but I equally dont love or hate those pieces of fiction (ancient novels? pre-Robinson Crusoe? anyone?)
more or less because of it….you take or leave what you so decide to from most pieces of written work;
the special ones are the ones that force something inside of you, regardless of ur thoughts on the work.
examples anyone?……and in that I believe the author has succeeded……..just like Papillon did….
i better leave it there for now……whats with the next chapter anybody? :)

Kristy January 13, 2008 at 5:17 am

I also adored reading Shantaram. I know it is easy to get bogged down in the little faults, but I feel that ultimately the novel is a fantastic read, and we should be able to admire it as such without holding onto the little things that could have been better. It was, of course, very melodramatic, but, as others have already commented, I am sure this is purposeful, giving the novel the heightened reality and drama of a Bollywood film. The language Robert’s uses makes the story a joy to read. It’s not often you read a novel combining an extraordinary story with beautiful language.
And, like you Josh, it was good to miss it so much you punch the title into Google!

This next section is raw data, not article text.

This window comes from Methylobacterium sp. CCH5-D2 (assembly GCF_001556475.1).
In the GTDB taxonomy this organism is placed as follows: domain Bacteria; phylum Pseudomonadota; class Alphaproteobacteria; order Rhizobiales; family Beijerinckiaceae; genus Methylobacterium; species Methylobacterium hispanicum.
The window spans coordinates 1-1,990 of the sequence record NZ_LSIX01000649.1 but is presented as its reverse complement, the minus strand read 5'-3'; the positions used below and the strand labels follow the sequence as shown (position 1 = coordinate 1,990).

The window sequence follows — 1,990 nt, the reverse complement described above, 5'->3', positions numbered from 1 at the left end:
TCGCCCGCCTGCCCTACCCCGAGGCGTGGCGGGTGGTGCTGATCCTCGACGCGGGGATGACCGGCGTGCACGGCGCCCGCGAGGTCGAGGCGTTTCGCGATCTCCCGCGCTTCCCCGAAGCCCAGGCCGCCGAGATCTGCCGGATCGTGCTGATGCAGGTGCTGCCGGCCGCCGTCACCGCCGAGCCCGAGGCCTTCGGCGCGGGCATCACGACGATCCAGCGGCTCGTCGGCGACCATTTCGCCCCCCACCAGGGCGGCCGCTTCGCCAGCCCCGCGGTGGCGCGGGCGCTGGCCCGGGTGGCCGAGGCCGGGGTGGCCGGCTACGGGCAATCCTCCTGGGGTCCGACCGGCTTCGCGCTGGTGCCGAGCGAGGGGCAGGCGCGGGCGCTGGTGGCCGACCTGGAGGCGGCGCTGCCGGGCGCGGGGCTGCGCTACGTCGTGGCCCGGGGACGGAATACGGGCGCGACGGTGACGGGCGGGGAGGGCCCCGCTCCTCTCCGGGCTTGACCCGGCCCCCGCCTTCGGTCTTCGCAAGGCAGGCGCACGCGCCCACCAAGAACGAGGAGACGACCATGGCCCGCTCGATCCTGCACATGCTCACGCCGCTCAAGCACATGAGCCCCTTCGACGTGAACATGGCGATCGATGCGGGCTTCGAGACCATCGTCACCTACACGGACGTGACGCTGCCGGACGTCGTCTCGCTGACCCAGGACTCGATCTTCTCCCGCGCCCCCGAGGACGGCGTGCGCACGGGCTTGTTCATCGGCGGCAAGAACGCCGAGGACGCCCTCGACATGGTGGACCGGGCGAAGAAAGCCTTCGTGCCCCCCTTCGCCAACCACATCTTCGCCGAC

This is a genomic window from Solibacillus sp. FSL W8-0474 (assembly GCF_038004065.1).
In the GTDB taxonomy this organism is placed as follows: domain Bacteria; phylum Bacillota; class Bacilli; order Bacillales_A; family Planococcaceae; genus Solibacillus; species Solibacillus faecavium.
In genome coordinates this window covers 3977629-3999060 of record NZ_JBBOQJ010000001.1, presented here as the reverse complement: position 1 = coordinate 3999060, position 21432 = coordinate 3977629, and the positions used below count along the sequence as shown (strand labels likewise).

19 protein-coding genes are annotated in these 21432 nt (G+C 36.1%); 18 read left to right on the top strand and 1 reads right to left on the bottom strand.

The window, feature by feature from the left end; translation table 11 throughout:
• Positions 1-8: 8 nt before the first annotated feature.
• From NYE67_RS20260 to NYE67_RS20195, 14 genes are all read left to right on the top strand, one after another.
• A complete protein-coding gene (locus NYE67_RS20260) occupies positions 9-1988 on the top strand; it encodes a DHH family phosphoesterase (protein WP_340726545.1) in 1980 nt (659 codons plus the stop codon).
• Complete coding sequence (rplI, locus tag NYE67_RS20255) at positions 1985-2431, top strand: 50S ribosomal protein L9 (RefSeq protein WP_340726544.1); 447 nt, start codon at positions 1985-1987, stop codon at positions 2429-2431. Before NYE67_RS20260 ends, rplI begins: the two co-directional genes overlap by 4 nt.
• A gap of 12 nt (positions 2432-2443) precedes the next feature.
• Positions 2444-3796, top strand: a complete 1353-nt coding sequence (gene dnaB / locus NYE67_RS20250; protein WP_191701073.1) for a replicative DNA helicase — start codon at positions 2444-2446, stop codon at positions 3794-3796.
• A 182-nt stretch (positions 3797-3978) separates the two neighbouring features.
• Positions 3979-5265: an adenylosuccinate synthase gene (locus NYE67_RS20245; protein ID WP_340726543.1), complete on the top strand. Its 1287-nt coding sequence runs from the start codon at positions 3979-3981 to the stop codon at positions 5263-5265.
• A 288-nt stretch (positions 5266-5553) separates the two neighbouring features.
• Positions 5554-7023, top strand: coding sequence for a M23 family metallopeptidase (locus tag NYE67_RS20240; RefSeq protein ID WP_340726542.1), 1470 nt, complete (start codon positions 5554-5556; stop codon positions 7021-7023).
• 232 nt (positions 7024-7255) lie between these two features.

Stacie January 21, 2008 at 1:48 pm

I also agree that the book is fantastic. The book is fully of artful use of language and I dare say the quote at the top of this page doesn’t do his work justice. A better example might be, “…the moon was shining silver medal pinned to the chest of the sky…”

Anyway, for you doubters, you know it’s gotta be good if they’re making a movie out of it and I heard Madonna is going to be in it.

I highly recommend this book (or the audiobook as Chicago recommended).

sabine mackinnon February 15, 2008 at 7:48 am

Hear, hear, I fully agree with you Jim. I still have not quite finished reading the book but I love being transported into this different world. I am glad someone else lived it , real or not – as I would never have had the courage myself. Why is it that people cannot just enjoy an easy but riveting read without feeling the need to critise and disect?? I bet they also underline passages in library books and write critiques into the margins.Ghastly. I think its a great read.